Plenty of people say they have faith in Westport. It’s a good town, they note. We’ve adapted to the coronavirus, and we’ll be even stronger once the pandemic is past.
It’s another thing entirely to put your money where your mouth is. (Or more accurately, where our mouths ae.)
At least 9 restaurants — Don Memo, Walrus Alley, Manna Toast, Hudson Malone, Organic Krush, Outpost Pizza, Mexica, Basso and Capuli — have opened in the 10 months since COVID completely upended the dining experience.
California-Mediterranean fusion is on the menu at Capuli, in the former Westport Pizzeria Post Road East space.
Think of it: At a time of capacity limits, fears of indoor seating, concerns whether anyone would eat outside in winter, and economic upheaval — added to the uncertainty and stress of the restaurant industry in “normal” times — these men and women planted their flag (and their food) here.
They’ve put both their money and their trust in us. They’ve given us many great dining options (and provided employment for many others.) That’s impressive.
Joining the newcomers as Unsung Heroes are all the restaurant owners who are adapting, innovating, and otherwise making it through these very tough times.
Jeera Thai, Ignazio’s, Rizzuto’s, The Cottage, Bistro du Soleil, Via Sforza, Tutti’s, Black Duck, Little Barn, Romanacci’s, Kawa Ni, Layla’s Falafel, Viva’s — they, and so many more, continue to serve great meals (and serve all of us).
So let’s do our share. Eat in or outside if you’re comfortable; take out if you’re not (they deliver!). Buy gift cards, for yourself or others.
And of course: Tip well!
Jeera Thai, downtown across from Design Within Reach., is one of Westport’s most flavorful restaurants.
It takes cojones to open a new restaurant in a pandemic.
But the Osorio family has faced adversity before. They persevered for years as owners of Villa del Sol on Elm Street, serving excellent food (and legendary frozen margaritas), even as construction of nearby Bedford Square made access (and ambience) difficult.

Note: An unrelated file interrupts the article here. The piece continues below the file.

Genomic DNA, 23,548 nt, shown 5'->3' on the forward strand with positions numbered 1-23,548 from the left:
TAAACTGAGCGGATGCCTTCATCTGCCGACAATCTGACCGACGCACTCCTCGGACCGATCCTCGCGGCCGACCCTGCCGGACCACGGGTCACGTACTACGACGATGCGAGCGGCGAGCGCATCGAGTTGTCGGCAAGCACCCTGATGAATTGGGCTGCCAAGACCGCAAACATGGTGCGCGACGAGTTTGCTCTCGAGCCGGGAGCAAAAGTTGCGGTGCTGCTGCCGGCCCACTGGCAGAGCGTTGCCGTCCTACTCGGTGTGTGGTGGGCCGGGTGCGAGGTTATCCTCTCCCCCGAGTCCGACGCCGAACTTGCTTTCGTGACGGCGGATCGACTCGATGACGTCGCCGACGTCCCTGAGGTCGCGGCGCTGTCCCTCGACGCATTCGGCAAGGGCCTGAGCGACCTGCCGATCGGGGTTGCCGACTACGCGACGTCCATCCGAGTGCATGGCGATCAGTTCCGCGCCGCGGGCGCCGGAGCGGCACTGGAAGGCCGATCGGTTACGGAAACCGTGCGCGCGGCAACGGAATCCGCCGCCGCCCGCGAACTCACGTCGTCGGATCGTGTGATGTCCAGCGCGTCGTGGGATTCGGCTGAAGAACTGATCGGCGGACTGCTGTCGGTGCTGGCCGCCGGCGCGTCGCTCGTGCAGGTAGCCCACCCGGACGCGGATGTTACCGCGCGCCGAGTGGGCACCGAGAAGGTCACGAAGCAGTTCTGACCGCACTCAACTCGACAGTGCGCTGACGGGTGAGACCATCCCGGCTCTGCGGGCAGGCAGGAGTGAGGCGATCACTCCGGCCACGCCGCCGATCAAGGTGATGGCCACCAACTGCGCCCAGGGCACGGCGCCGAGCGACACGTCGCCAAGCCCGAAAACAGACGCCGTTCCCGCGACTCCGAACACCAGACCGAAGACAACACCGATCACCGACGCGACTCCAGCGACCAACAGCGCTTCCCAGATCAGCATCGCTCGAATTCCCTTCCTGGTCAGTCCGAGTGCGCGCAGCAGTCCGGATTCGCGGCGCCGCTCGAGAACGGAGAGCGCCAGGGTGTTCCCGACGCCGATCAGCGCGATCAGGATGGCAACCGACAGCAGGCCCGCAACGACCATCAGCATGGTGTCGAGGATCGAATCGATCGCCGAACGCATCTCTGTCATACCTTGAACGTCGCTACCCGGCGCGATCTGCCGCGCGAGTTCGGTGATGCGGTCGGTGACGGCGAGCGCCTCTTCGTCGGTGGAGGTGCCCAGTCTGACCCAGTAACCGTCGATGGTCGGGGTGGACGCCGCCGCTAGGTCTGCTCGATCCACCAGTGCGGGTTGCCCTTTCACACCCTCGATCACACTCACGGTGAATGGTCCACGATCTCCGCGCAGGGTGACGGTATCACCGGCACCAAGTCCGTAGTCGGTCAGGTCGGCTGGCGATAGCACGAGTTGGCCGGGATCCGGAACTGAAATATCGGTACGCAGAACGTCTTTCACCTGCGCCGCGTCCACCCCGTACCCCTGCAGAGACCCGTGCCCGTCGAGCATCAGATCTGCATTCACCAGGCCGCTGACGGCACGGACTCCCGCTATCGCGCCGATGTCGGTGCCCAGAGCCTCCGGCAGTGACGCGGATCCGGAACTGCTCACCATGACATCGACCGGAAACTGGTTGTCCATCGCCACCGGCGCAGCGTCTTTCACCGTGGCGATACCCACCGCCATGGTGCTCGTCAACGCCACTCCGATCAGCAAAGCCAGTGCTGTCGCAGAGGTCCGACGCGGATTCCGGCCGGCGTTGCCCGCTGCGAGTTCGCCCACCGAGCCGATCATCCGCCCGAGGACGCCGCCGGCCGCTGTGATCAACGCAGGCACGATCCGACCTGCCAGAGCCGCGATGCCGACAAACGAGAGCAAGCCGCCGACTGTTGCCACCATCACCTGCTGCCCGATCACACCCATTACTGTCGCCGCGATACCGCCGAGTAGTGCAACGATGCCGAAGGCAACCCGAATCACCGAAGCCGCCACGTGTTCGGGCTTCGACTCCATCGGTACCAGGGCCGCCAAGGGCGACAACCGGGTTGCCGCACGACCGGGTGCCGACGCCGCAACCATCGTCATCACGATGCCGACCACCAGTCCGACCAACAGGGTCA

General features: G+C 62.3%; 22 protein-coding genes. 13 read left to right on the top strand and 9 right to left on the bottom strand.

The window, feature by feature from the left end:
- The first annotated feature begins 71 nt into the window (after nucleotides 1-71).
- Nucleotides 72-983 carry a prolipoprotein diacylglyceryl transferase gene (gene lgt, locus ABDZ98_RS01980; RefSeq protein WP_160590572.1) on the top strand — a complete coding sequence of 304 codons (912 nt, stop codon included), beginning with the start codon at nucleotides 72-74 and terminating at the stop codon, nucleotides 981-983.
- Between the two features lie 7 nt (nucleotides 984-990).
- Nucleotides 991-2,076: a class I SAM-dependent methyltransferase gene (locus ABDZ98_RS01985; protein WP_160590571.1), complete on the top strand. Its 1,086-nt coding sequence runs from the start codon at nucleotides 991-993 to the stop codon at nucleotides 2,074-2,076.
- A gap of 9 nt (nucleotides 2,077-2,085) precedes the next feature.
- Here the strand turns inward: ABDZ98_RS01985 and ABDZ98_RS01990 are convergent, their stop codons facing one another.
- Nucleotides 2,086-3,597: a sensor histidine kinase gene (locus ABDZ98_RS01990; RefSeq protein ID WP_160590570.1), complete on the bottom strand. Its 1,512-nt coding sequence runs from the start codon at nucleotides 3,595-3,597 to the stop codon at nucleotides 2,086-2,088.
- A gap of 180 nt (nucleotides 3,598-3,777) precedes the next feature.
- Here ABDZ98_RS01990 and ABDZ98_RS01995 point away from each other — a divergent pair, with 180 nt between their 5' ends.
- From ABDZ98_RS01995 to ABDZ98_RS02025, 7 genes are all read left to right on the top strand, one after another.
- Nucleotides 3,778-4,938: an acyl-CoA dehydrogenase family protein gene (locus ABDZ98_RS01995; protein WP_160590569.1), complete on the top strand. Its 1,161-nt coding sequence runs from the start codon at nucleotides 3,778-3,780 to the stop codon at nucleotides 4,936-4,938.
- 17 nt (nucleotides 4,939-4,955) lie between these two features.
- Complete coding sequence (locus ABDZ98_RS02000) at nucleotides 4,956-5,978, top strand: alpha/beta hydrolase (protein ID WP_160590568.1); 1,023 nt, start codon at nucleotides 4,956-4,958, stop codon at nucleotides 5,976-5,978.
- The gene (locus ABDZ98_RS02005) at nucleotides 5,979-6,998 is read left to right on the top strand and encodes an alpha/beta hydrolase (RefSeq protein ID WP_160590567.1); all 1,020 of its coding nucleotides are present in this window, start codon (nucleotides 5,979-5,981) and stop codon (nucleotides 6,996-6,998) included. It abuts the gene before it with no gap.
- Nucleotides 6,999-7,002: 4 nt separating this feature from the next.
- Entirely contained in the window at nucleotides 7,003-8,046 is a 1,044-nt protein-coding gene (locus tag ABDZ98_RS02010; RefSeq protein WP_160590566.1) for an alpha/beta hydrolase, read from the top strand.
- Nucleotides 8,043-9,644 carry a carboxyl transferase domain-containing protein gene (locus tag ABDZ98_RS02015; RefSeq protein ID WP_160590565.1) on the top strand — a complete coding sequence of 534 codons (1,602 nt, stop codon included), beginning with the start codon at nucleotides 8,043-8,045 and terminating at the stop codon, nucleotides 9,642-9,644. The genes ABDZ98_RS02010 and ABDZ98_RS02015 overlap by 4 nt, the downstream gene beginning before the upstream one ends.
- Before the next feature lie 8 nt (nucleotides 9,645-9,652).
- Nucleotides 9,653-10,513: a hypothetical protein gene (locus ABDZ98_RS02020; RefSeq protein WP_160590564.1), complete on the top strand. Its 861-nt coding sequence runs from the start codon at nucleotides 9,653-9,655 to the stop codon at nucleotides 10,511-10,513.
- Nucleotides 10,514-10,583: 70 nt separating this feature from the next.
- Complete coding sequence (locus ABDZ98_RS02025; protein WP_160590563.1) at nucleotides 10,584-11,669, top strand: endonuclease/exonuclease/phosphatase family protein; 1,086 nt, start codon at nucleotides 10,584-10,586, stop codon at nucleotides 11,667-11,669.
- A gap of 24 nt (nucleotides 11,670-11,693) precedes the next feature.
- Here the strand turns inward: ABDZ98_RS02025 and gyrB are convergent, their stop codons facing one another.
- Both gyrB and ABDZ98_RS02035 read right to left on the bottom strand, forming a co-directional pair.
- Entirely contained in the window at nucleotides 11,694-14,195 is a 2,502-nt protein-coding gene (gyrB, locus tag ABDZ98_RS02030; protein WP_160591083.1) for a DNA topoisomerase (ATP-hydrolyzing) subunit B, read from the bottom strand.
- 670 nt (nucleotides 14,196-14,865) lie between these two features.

Last night they opened the doors to their new venture. Mexica (pronounced “ma-shee-ca”) replaces another Mexican restaurant, Señor Salsa, on Post Road West at South Sylvan. (It was, for years before that, the site of the popular Connolly’s steakhouse.)
The Osorio family, at Mexica.
Mexica Kitchen & Cantina is a tribute to the Osarios’ patriarch, Joe. He started Villa del Sol around 1998.
The menu is similar: traditional Mexican dishes with a twist, plus new items highlighting true Mexican food and culture. Like Villa del Sol, it is colorful, clean and fun. Of course tables are socially spaced, indoors and out. Takeout and curbside service are available.
Mexica restaurant. (Photos/Chip Stephens)
The distance from Elm Street to Post Road West is short. But the Osorios have traveled a long road of building issues, permits — and of course a pandemic — dating back to their previous restaurant.
Now Jennifer, Colleen and their family are back in business. They look forward to seeing old friends, and making new ones. Bienvenido, Mexica!
(Mexica’s phone number is 203-349-5392. Hat tip: Chip Stephens)
The tennis courts at Town Farm (North Compo Road) and Doubleday (behind Saugatuck Elementary School) open next Friday (June 5). Play is limited to singles, on only those courts with nets. For all tennis court rules and regulations, click here.